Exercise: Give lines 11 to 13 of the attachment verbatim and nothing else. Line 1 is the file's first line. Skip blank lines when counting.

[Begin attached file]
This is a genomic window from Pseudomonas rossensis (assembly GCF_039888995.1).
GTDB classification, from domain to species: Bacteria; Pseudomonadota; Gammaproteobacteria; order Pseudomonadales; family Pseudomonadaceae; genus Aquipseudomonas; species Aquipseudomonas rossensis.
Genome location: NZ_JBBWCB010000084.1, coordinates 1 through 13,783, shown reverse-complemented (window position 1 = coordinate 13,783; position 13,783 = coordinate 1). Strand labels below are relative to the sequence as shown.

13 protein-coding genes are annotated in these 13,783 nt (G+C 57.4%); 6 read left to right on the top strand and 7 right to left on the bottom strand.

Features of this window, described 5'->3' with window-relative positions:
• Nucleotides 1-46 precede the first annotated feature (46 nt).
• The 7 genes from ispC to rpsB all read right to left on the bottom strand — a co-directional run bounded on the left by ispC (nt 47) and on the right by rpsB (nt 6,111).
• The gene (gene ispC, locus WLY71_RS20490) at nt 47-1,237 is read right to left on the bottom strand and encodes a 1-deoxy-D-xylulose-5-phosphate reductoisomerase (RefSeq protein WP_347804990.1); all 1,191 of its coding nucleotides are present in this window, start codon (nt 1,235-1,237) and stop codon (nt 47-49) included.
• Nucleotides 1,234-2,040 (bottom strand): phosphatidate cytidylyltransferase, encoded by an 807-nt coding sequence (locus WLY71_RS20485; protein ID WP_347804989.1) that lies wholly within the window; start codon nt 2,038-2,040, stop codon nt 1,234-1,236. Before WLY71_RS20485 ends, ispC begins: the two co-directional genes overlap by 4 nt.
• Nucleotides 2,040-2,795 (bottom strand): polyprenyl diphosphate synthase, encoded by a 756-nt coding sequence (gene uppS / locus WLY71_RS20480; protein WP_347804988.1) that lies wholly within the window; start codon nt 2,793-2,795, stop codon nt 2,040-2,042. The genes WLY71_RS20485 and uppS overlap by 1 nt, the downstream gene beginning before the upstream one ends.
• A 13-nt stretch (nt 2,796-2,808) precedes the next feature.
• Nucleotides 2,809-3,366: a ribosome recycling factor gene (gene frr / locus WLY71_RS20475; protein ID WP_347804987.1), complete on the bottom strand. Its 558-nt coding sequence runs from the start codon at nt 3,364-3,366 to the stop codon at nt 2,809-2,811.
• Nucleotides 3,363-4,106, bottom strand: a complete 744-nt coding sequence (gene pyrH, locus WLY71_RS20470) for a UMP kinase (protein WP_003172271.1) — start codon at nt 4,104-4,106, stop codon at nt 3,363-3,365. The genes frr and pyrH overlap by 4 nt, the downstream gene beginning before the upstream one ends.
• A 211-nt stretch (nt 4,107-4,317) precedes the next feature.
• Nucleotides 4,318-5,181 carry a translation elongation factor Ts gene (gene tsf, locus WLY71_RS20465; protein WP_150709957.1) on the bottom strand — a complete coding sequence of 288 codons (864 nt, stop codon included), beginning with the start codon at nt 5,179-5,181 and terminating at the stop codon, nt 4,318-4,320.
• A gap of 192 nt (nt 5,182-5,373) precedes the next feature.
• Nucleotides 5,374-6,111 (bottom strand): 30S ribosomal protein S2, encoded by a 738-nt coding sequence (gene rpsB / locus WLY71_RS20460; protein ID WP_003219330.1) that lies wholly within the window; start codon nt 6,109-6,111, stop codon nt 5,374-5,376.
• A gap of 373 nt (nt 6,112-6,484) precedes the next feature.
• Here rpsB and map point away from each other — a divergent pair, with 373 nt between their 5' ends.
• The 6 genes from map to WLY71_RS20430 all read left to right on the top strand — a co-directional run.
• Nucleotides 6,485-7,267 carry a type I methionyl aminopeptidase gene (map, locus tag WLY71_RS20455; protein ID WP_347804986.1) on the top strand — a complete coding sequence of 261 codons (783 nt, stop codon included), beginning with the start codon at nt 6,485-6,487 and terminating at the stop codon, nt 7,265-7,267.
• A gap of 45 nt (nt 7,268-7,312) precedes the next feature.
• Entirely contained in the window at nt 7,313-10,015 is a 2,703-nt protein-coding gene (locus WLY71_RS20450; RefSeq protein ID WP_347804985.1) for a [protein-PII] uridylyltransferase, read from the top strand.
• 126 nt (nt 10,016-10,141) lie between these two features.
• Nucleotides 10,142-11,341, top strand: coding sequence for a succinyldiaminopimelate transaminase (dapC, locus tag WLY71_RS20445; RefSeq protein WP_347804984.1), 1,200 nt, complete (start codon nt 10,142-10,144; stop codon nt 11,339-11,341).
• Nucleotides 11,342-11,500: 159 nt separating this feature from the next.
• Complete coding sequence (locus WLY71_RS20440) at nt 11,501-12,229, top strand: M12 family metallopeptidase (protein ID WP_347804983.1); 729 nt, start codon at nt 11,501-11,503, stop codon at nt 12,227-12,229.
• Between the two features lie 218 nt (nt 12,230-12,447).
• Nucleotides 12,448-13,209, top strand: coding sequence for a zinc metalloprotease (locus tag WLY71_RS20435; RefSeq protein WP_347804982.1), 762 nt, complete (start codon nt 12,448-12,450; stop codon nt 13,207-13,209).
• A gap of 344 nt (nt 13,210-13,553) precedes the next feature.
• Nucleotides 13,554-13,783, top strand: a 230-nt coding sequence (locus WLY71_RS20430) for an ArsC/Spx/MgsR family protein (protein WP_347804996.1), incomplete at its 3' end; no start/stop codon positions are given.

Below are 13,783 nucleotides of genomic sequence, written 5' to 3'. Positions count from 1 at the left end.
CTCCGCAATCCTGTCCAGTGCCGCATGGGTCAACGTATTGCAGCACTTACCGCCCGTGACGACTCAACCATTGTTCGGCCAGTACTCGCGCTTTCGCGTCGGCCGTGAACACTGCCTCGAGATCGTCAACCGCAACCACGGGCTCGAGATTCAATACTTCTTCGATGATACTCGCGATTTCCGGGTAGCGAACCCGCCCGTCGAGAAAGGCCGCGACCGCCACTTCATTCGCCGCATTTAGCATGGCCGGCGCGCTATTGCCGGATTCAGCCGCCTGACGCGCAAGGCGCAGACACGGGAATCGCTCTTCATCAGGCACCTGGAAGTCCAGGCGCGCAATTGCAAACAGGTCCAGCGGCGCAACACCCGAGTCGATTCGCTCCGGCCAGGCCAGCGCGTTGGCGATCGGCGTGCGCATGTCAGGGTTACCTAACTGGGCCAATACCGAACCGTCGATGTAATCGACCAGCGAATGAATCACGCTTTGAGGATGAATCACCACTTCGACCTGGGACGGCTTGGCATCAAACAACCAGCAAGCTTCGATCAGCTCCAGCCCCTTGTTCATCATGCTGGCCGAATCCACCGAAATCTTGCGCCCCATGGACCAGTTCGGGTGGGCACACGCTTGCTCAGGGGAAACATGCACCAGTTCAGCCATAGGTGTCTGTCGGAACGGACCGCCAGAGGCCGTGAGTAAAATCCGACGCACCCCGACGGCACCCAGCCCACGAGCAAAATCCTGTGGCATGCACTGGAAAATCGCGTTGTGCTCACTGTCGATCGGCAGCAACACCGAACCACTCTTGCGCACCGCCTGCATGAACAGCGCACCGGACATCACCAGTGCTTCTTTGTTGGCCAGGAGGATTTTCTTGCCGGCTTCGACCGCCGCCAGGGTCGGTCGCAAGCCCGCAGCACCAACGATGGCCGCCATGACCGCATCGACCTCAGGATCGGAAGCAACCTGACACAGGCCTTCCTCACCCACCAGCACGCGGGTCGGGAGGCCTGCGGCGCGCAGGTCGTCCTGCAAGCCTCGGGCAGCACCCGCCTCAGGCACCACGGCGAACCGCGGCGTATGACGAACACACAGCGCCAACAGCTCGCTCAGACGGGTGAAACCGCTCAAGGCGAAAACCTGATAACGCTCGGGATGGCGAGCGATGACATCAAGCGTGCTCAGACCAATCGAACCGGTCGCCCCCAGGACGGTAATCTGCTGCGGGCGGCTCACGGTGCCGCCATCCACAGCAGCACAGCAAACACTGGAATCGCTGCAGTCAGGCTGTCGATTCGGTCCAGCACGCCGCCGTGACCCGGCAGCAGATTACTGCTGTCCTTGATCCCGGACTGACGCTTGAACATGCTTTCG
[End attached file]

• A 13-nt stretch (nt 2,796-2,808) precedes the next feature.
• Nucleotides 2,809-3,366: a ribosome recycling factor gene (gene frr / locus WLY71_RS20475; protein ID WP_347804987.1), complete on the bottom strand. Its 558-nt coding sequence runs from the start codon at nt 3,364-3,366 to the stop codon at nt 2,809-2,811.
• Nucleotides 3,363-4,106, bottom strand: a complete 744-nt coding sequence (gene pyrH, locus WLY71_RS20470) for a UMP kinase (protein WP_003172271.1) — start codon at nt 4,104-4,106, stop codon at nt 3,363-3,365. The genes frr and pyrH overlap by 4 nt, the downstream gene beginning before the upstream one ends.